Musings on Photography

Left Hand/Right Hand, and Print/Online

Posted in Adobe InDesign, book design, PDF, Print On Demand by Paul Butzi on August 24, 2009


As always, learning by doing certainly beats sitting and theorizing.

I have figured out my problems with margins, gutter, spreads, and left hand and right hand pages. The answer, it turns out, lies in InDesign’s somewhat nonintuitive way of handling left hand and right hand pages.

Let me expound. Suppose you have an empty document, and then create a whole bunch of pages in it all at once. The first page created will be a ‘right hand’ page, and InDesign indicates this by displaying the icon for that page in the ‘pages’ pane set over to the right. The second page will be a left hand page, and the third will be a right hand page, fourth a left hand page, and fifth a right hand page, and so on. All this makes perfect sense.

Now, let’s suppose you insert a page into the document, BETWEEN two pages that currently form a spread. This new page forces all of the subsequent pages to change partners. However, the ‘left page’ or ‘right page’ property of a page is FIXED AT THE TIME THE PAGE IS CREATED, so now you have a bunch of left hand pages which fall on the right hand side of spreads, and also a bunch of right hand pages that fall on the left side of spreads. And, as you expect, this produces chaos.

The moral of the story that you never want to do anything that will make a left hand page move to the right hand side of a spread, or right hand page move to the left hand side. This means you should NEVER drag pages around, only spreads. If you need to move content from one side of a spread to the other, move the content, not the page.

Figuring this out was another few hours of my life down a rat hole. Of course, once I’d figured it out, it was EASY and FAST to look in my books on InDesign and confirm it.

In other news, having puzzled this out, I am engaged in building version 2 of my template, being careful of left hand and right hand, and building the master pages as spreads. This has both complicated the template and made it simpler, as you would expect.

And as I’m approaching the finish line, the issues I’ve been punting down the road (“I’ll hand that when I know more about it…”) are now confronting me.

Most of these are print versus online issues:

  • In the print world, you have a ‘gutter’ on the spine side of a page, to compensate for the fact that because the book is bound, you can’t lay the spread flat, and so you need to lay out the page with a bit more space on the inside of the page than the outside, so that it looks balanced. Online, you do not need to do this. Do I build one template, and include a gutter, and just let it look slightly weird online? Or do I try to figure out a way to have one template, but I adjust it according to whether the target is print or online?
  • The copyright page for a print document (portfolio or book) should really have the ISBN, the Library of Congress Catalog card number, and specify where the book was printed. All that info is either irrelevant or silly for an online publication, I THINK. Or maybe not.

  • Typically, a printed book will have a bastard title page, either a blank page or a frontispiece, a full title page, the copyright page, and then a half title page. Having three title pages seems excessive for a print document, where the reasons for the multiple title pages have vanished. So it seems you end up with different front matter for printed books and the online versions of books, or at least portfolios and books which are targeted exclusively for online viewing.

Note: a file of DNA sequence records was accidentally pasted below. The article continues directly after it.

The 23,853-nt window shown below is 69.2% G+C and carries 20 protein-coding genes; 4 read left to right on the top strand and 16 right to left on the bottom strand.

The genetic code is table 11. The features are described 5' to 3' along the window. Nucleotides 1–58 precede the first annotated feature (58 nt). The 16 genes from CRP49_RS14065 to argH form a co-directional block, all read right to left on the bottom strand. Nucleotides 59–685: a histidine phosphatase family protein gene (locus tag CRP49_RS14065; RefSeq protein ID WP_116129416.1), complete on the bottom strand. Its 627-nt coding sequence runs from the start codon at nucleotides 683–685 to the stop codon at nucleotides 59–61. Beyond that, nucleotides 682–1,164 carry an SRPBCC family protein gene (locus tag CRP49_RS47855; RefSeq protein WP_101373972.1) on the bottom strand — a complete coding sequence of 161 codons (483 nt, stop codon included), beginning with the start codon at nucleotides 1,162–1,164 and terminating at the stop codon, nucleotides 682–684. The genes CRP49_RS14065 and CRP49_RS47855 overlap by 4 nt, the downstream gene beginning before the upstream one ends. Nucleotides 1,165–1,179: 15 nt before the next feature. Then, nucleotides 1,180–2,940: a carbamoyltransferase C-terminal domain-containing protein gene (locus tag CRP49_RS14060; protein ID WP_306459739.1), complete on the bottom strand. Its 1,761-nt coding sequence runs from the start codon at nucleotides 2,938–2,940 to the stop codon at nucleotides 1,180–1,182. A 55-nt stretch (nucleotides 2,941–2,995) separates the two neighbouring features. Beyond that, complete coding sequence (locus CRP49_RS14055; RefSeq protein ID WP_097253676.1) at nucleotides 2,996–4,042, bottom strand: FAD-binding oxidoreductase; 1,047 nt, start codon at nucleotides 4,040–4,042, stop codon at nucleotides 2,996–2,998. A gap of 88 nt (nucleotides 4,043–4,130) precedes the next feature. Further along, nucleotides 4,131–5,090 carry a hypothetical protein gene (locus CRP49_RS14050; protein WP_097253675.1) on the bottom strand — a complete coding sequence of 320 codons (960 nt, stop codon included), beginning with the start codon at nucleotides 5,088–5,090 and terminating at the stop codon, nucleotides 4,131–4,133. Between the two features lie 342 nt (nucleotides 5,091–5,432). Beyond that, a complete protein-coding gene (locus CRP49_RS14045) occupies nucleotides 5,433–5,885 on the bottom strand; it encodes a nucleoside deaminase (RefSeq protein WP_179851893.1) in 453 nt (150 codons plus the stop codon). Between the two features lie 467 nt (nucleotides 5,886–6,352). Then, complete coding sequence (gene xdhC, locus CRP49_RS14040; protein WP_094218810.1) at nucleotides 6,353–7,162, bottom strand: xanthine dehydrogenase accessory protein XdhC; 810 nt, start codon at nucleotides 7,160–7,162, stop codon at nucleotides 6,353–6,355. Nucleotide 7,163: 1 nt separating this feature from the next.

I’ve got no clarity on those issues. If you have insights, please share!

3 Responses

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  1. Eric Jeschke said, on August 25, 2009 at 12:31 am

    For my book, the print version had extra space assigned to the inside gutter, while the web version did not. I think it looks better in the resulting Blurb book, and as most of these books do not have a lay-flat binding helps out in the way that you describe.

    The web version kept all the extra front matter simply because I wanted to showcase the PDF as a book. The folio obviously dispenses with most of the front matter and text. With the folio I didn’t go with spreads, because the idea (for me) was a box/folder/packet of prints, with minimal front and back matter (example here).

    As you can see, I did put a small copyright notice on the front matter in the folio. Seemed like the prudent thing to do.

  2. Chris said, on August 25, 2009 at 12:49 pm

    It’s a bit of a geekout solution, but Docbook might be the way to go for you.

  3. John said, on August 26, 2009 at 5:56 am

    Personally, I would optimize each for their presentation format, even it is means having two versions. It’s a one-time effort with no more that a couple hours extra work. I’d finalize the print version first. But I would include guides in the master pages for the version without the extra gutter margin. You’d have to manually shift the pictures, but with the guides that should go pretty quick. Front matter in printed books varies a lot, so you have some flexibility. I’d set up the front matter so I could remove pairs of pages and avoid the left-right page shifting. I see not problem having the ISBN in the online version. You could even add a note mentioning the print version.


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